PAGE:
Awhile back, I wrote another post about how I planned an art project by, essentially, choosing what things to which the children would have access and pre-programming others in the hopes that it would lead to the children discovering a new way to use common materials. I don't always think through projects in such detail like this, which is why I wrote about this one, although I always have at least some idea about how I expect the children will engage with the materials I've provided. In this case, amazingly, it worked the way I'd envisioned, which is rare. A reader detected hypocrisy (my word, not his) in the juxtaposition of this kind of environmental management on the teacher's part and my bedrock assertion that children learn best when they play freely.


Underpinning both of those posts, and in fact just about every post I write here, is the idea of "environmental management," which is, after all, one of the primary roles of a teacher in a play-based curriculum. In fact, I often say that my main responsibility is to set things up; to prepare the space. Once the kids arrive, the work of learning is up to them. My job, in other words, is to set the limits within which the children, for that day at least, will play freely: to coordinate with what the Reggio Emilia educational approach refers to as "the third teacher." This is true for everything we do at Woodland Park. We, in effect, "open" some materials/spaces and "close" others. Sometimes we have ideas about where our set up might guide the children, although truthfully, more often than not it doesn't go the way we expect, as the children, within the additional limits of the rules we have democratically established together, experiment with the materials/spaces as best serves their individual and collective curiosities. And this is as it should be. The goal is not to satisfy the teacher's expectations (although it's pretty cool when that happens), but rather their own curiosity.


It is within these environmental and social limits that free play happens. It is within these limits that we strive to avoid the "language of command," which means that there is no one there telling kids things like, "Do it like this," or "Today we're making flowers." Instead, we we make informative statements like, "We have scissors, tape, construction paper . . ." or "This is what Suzy made," then leave them to do their own thinking. This is what I mean when I talk about playing freely.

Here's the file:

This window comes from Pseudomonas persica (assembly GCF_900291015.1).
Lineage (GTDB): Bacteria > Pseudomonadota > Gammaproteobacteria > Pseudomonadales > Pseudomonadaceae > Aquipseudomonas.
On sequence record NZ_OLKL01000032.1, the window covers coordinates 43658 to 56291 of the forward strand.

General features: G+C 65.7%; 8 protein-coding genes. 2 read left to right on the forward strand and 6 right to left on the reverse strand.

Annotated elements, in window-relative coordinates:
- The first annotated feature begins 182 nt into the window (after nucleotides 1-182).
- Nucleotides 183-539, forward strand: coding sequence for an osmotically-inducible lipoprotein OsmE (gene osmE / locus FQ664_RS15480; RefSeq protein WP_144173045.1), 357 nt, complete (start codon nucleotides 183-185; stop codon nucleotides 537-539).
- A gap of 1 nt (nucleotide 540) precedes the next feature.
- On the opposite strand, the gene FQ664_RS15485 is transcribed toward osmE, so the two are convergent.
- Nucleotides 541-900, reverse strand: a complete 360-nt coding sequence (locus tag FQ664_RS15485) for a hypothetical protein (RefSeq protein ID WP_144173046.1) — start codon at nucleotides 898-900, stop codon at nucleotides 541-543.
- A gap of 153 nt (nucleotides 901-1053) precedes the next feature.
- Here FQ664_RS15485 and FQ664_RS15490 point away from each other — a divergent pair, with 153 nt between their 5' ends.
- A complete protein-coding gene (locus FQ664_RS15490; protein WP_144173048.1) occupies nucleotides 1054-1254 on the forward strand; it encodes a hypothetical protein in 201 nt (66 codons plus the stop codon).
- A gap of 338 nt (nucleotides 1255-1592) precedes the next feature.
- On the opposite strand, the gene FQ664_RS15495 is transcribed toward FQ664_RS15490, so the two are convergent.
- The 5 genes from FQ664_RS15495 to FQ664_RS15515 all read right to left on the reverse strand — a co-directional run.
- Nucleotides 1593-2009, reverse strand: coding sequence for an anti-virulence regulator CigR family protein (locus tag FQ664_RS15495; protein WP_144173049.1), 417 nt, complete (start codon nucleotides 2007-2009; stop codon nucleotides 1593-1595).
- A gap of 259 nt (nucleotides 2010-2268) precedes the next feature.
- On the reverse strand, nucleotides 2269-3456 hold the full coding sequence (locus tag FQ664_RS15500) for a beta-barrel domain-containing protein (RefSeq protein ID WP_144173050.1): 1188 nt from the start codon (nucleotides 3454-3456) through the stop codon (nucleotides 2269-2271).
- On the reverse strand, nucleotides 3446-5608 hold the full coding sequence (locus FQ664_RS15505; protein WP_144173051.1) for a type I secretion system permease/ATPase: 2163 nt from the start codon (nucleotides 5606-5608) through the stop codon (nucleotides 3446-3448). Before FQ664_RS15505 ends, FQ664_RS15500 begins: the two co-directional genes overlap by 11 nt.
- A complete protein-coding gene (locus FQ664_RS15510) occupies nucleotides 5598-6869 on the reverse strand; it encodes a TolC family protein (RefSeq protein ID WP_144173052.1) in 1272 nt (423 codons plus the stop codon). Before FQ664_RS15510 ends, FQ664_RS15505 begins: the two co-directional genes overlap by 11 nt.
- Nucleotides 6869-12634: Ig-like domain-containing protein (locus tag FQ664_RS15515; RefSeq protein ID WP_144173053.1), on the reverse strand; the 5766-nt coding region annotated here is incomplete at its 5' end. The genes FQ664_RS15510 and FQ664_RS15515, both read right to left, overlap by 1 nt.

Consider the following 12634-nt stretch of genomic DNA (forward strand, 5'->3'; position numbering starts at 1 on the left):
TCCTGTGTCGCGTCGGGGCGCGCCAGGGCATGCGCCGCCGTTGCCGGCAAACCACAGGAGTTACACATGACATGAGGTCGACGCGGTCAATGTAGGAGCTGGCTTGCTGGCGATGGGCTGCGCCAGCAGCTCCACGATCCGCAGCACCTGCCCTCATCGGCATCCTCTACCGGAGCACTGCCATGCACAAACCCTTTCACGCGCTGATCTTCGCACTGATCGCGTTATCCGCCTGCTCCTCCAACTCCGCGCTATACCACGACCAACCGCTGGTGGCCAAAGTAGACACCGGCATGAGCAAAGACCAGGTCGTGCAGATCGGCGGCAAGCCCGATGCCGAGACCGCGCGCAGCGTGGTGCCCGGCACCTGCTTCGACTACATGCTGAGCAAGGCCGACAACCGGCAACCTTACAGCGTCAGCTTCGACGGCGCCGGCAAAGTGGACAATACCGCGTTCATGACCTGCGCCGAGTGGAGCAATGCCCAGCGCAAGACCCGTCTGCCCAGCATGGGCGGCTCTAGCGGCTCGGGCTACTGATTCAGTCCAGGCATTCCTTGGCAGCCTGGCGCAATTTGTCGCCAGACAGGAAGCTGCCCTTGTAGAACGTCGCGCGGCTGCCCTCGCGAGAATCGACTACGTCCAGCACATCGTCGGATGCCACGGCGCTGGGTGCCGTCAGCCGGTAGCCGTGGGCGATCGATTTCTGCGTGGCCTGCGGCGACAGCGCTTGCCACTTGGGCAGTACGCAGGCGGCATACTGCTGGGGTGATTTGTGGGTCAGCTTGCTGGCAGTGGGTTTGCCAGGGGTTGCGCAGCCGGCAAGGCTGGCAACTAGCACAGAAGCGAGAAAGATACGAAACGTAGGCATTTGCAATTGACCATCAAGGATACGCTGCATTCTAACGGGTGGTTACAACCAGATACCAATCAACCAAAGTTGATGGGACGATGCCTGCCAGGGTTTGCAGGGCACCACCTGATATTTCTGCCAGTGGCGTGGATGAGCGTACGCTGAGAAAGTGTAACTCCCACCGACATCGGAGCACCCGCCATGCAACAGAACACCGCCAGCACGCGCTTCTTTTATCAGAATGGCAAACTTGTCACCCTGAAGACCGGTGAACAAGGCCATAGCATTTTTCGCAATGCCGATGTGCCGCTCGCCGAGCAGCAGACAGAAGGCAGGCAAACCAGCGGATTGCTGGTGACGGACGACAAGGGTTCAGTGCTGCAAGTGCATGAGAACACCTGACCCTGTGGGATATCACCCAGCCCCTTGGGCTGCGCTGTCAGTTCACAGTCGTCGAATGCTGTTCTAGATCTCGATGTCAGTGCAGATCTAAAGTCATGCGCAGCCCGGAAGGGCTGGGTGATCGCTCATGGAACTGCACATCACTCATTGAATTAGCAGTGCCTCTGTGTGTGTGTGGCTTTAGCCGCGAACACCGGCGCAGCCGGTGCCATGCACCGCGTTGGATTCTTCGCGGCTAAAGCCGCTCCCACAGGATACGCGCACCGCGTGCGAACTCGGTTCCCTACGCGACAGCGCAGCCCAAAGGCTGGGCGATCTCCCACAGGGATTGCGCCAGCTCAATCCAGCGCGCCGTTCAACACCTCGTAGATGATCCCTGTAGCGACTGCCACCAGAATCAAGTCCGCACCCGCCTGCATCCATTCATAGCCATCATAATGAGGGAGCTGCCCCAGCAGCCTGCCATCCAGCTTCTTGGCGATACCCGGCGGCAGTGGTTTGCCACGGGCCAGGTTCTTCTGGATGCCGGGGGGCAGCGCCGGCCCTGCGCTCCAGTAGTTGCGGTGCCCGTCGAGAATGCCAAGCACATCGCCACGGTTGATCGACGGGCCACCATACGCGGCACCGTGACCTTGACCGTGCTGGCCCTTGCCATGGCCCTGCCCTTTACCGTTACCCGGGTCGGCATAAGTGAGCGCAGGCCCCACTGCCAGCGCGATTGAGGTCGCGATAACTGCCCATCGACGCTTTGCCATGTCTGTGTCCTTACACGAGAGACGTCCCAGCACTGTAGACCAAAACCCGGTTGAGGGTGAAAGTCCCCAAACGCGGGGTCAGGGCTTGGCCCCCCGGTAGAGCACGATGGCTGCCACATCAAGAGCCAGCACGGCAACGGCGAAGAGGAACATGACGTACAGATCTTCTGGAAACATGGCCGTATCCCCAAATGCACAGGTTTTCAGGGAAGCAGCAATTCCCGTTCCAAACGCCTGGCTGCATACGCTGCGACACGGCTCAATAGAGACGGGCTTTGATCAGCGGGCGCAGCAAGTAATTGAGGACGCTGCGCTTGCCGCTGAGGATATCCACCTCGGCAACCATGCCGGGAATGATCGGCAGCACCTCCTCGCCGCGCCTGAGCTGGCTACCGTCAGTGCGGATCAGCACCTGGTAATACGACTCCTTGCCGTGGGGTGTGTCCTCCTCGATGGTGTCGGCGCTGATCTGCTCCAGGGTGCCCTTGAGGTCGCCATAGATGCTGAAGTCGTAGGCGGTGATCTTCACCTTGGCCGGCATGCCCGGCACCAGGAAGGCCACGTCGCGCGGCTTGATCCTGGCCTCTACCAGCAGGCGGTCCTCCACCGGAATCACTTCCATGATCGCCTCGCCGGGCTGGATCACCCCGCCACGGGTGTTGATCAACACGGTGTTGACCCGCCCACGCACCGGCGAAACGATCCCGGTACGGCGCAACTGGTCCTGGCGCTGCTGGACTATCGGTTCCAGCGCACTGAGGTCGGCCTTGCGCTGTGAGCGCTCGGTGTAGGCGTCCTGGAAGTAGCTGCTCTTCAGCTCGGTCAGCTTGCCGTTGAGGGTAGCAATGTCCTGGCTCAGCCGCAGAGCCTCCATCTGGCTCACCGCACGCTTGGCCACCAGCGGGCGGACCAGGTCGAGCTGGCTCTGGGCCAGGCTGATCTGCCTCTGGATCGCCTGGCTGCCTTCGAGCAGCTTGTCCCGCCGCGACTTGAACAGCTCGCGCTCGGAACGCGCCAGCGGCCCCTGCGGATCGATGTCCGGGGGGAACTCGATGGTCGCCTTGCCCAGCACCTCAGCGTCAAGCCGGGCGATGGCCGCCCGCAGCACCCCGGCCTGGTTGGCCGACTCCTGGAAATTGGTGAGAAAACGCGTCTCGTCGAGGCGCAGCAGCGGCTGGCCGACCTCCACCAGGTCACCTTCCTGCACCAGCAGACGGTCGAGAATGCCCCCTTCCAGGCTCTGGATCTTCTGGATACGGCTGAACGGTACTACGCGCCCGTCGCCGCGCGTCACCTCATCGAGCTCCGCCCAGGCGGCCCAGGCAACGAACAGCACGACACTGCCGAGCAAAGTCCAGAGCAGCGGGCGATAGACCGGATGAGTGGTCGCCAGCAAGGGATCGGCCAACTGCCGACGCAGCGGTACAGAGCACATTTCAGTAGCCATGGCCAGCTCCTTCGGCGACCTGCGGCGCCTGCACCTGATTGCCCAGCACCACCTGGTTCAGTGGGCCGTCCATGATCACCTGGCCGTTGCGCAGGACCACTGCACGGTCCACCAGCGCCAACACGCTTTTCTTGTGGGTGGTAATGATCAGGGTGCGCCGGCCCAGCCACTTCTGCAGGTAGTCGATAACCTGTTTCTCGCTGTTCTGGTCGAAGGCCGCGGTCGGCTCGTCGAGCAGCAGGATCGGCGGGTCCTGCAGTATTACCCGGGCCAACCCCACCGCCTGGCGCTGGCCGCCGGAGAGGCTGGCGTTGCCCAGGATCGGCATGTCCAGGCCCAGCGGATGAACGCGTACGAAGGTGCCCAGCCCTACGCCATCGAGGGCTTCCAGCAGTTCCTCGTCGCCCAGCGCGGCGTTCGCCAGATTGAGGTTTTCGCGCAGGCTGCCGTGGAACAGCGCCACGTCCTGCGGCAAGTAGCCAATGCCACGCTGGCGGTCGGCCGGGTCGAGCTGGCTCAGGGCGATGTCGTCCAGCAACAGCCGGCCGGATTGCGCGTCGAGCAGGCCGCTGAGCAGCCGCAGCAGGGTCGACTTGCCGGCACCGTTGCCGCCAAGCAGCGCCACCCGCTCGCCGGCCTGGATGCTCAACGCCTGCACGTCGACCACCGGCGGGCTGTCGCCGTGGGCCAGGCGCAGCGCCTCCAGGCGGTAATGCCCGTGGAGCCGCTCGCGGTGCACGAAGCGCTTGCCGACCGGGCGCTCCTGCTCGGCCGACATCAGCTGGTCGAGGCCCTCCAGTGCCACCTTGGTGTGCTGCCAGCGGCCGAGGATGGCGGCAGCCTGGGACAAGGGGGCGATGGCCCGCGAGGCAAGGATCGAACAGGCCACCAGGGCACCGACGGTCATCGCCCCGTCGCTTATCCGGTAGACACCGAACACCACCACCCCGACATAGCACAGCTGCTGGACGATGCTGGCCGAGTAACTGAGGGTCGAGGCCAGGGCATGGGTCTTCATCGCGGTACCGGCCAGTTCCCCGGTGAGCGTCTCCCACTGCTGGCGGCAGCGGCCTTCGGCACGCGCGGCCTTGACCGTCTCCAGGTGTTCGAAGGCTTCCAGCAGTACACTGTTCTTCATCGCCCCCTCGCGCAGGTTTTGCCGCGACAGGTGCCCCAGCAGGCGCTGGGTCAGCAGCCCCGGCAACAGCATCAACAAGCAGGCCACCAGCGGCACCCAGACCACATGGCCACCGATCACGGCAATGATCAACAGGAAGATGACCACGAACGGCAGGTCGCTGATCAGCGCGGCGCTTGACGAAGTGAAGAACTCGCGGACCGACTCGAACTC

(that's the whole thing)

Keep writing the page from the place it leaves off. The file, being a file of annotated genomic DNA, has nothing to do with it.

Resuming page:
In working with our "third teacher" (the first and second being parents and classroom teachers) I am not working all on my own even if I am the one responsible for setting things up. Every classroom set up is, in reality a collaboration between me, the changeable and fixed aspects of our environment, parents, and, the children themselves. It is my job to interpret the feedback I receive on a daily basis from my educational partners then to manage the environment in such a way that we are, together, free to pursue our collective and individual interests, questions, and passions.

That is largely what I'm doing as the children play: collecting this feedback by listening and observing, then responding to it. When it seems that the children are "bouncing off the walls," for instance, it often means I've set the limits too narrowly for this particular group of kids on this particular day. When the children seem aimless, stumbling, kicking things, breaking things, and crying, it tells me that I may have set the limits too broadly for this particular group of kids on this particular day. When children completely ignore one of our classroom invitations, it's a sign I need to rethink the materials/space (after giving it a couple days) because it clearly is not serving their pursuit of knowledge. When children fall on something en masse it tells me that I should consider finding ways to expand the limits.


In a broader sense, we know that limits are vital to young children. As Dr. Laura Markham writes in her book, Peaceful Parent, Happy Kids:

. . . (K)ids who never need to "manage" themselves to accommodate limits and rise to expectations have a harder time developing self-discipline . . . Limits keep our children safe and healthy and support them in learning social norms so that they can function happily in society. And if we set limits empathically, kids are more likely to internalize the ability to set limits for themselves, which is otherwise known as self-discipline.

Dr. Markham is talking about parenting and behavior here, but the principle of limits is also, obviously, applicable to the classroom.

When I've listened and observed well, our environment fully engages most of the kids, inviting them to play freely, but there are always a few who peek behind the curtains, children curious about the limits we've set for them, and what lies just beyond. That too is as it should be.



Hey friends! I'm currently in Australia where I'm appearing in venues around the country. I'd love to meet you! A few of the events are sold out, but there is still room in others. If you're interested, click here for details about my "tour."

Also . . .


I've just published a book! If you are interested in ordering Teacher Tom's First Book, click here. Thank you!



I put a lot of time and effort into this blog. If you'd like to support me please consider a small contribution to the cause. Thank you!